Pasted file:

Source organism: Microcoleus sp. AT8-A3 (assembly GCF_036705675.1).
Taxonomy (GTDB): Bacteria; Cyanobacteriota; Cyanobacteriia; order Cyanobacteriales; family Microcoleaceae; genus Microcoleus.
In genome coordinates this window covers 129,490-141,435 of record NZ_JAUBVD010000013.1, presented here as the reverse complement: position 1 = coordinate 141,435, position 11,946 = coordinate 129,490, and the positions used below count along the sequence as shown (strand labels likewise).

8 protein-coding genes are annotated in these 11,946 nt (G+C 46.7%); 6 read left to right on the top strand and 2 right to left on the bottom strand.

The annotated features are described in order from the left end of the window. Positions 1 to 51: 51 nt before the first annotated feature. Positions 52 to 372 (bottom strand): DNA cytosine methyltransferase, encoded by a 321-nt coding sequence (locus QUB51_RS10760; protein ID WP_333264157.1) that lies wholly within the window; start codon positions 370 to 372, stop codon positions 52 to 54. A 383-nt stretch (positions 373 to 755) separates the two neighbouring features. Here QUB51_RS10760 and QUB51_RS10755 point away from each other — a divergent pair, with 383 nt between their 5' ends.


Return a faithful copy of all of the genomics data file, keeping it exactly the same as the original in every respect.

Source organism: Microcoleus sp. AT8-A3 (assembly GCF_036705675.1).
Taxonomy (GTDB): Bacteria; Cyanobacteriota; Cyanobacteriia; order Cyanobacteriales; family Microcoleaceae; genus Microcoleus.
In genome coordinates this window covers 129,490-141,435 of record NZ_JAUBVD010000013.1, presented here as the reverse complement: position 1 = coordinate 141,435, position 11,946 = coordinate 129,490, and the positions used below count along the sequence as shown (strand labels likewise).

8 protein-coding genes are annotated in these 11,946 nt (G+C 46.7%); 6 read left to right on the top strand and 2 right to left on the bottom strand.

The annotated features are described in order from the left end of the window. Positions 1 to 51: 51 nt before the first annotated feature. Positions 52 to 372 (bottom strand): DNA cytosine methyltransferase, encoded by a 321-nt coding sequence (locus QUB51_RS10760; protein ID WP_333264157.1) that lies wholly within the window; start codon positions 370 to 372, stop codon positions 52 to 54. A 383-nt stretch (positions 373 to 755) separates the two neighbouring features. Here QUB51_RS10760 and QUB51_RS10755 point away from each other — a divergent pair, with 383 nt between their 5' ends.